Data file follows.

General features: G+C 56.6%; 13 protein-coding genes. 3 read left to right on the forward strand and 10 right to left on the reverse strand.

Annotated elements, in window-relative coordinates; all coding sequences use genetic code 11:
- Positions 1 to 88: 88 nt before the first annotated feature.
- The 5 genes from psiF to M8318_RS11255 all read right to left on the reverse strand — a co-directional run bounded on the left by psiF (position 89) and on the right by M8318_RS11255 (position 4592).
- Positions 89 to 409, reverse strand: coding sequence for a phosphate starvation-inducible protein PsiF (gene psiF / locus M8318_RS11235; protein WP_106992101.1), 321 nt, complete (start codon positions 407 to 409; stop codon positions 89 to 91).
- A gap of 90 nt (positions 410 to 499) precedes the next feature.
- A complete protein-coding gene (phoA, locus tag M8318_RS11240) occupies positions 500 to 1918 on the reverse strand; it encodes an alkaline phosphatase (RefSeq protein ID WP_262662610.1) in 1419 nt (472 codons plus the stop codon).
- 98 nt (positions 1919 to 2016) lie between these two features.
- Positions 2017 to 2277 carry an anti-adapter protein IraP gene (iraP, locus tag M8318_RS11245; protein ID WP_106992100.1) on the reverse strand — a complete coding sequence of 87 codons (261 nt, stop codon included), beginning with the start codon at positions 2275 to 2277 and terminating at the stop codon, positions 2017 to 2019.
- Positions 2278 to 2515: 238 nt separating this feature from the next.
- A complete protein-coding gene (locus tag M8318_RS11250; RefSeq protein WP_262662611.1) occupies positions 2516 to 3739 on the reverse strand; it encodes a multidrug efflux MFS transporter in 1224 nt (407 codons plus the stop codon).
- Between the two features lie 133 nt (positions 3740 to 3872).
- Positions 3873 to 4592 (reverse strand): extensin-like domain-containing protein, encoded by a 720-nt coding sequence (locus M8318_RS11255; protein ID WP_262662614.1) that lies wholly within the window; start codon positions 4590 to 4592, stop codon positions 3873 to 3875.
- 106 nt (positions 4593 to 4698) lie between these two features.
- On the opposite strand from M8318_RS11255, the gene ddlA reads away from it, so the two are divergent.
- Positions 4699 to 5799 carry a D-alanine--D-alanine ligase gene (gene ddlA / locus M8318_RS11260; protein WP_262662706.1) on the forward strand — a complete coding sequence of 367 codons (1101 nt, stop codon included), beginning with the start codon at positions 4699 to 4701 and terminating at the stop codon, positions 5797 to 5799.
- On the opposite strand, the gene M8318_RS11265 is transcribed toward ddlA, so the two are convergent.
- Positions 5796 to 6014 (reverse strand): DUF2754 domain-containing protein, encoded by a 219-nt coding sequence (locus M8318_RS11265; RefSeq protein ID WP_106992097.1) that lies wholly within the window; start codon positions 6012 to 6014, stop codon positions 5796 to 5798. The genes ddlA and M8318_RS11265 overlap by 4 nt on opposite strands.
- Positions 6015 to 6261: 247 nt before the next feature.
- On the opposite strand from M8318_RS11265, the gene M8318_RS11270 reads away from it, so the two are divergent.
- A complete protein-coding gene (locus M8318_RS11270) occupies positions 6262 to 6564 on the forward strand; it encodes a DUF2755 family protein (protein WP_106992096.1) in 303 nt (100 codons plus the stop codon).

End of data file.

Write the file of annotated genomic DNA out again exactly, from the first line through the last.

General features: G+C 56.6%; 13 protein-coding genes. 3 read left to right on the forward strand and 10 right to left on the reverse strand.

Annotated elements, in window-relative coordinates; all coding sequences use genetic code 11:
- Positions 1 to 88: 88 nt before the first annotated feature.
- The 5 genes from psiF to M8318_RS11255 all read right to left on the reverse strand — a co-directional run bounded on the left by psiF (position 89) and on the right by M8318_RS11255 (position 4592).
- Positions 89 to 409, reverse strand: coding sequence for a phosphate starvation-inducible protein PsiF (gene psiF / locus M8318_RS11235; protein WP_106992101.1), 321 nt, complete (start codon positions 407 to 409; stop codon positions 89 to 91).
- A gap of 90 nt (positions 410 to 499) precedes the next feature.
- A complete protein-coding gene (phoA, locus tag M8318_RS11240) occupies positions 500 to 1918 on the reverse strand; it encodes an alkaline phosphatase (RefSeq protein ID WP_262662610.1) in 1419 nt (472 codons plus the stop codon).
- 98 nt (positions 1919 to 2016) lie between these two features.
- Positions 2017 to 2277 carry an anti-adapter protein IraP gene (iraP, locus tag M8318_RS11245; protein ID WP_106992100.1) on the reverse strand — a complete coding sequence of 87 codons (261 nt, stop codon included), beginning with the start codon at positions 2275 to 2277 and terminating at the stop codon, positions 2017 to 2019.
- Positions 2278 to 2515: 238 nt separating this feature from the next.
- A complete protein-coding gene (locus tag M8318_RS11250; RefSeq protein WP_262662611.1) occupies positions 2516 to 3739 on the reverse strand; it encodes a multidrug efflux MFS transporter in 1224 nt (407 codons plus the stop codon).
- Between the two features lie 133 nt (positions 3740 to 3872).
- Positions 3873 to 4592 (reverse strand): extensin-like domain-containing protein, encoded by a 720-nt coding sequence (locus M8318_RS11255; protein ID WP_262662614.1) that lies wholly within the window; start codon positions 4590 to 4592, stop codon positions 3873 to 3875.
- 106 nt (positions 4593 to 4698) lie between these two features.
- On the opposite strand from M8318_RS11255, the gene ddlA reads away from it, so the two are divergent.
- Positions 4699 to 5799 carry a D-alanine--D-alanine ligase gene (gene ddlA / locus M8318_RS11260; protein WP_262662706.1) on the forward strand — a complete coding sequence of 367 codons (1101 nt, stop codon included), beginning with the start codon at positions 4699 to 4701 and terminating at the stop codon, positions 5797 to 5799.
- On the opposite strand, the gene M8318_RS11265 is transcribed toward ddlA, so the two are convergent.
- Positions 5796 to 6014 (reverse strand): DUF2754 domain-containing protein, encoded by a 219-nt coding sequence (locus M8318_RS11265; RefSeq protein ID WP_106992097.1) that lies wholly within the window; start codon positions 6012 to 6014, stop codon positions 5796 to 5798. The genes ddlA and M8318_RS11265 overlap by 4 nt on opposite strands.
- Positions 6015 to 6261: 247 nt before the next feature.
- On the opposite strand from M8318_RS11265, the gene M8318_RS11270 reads away from it, so the two are divergent.
- A complete protein-coding gene (locus M8318_RS11270) occupies positions 6262 to 6564 on the forward strand; it encodes a DUF2755 family protein (protein WP_106992096.1) in 303 nt (100 codons plus the stop codon).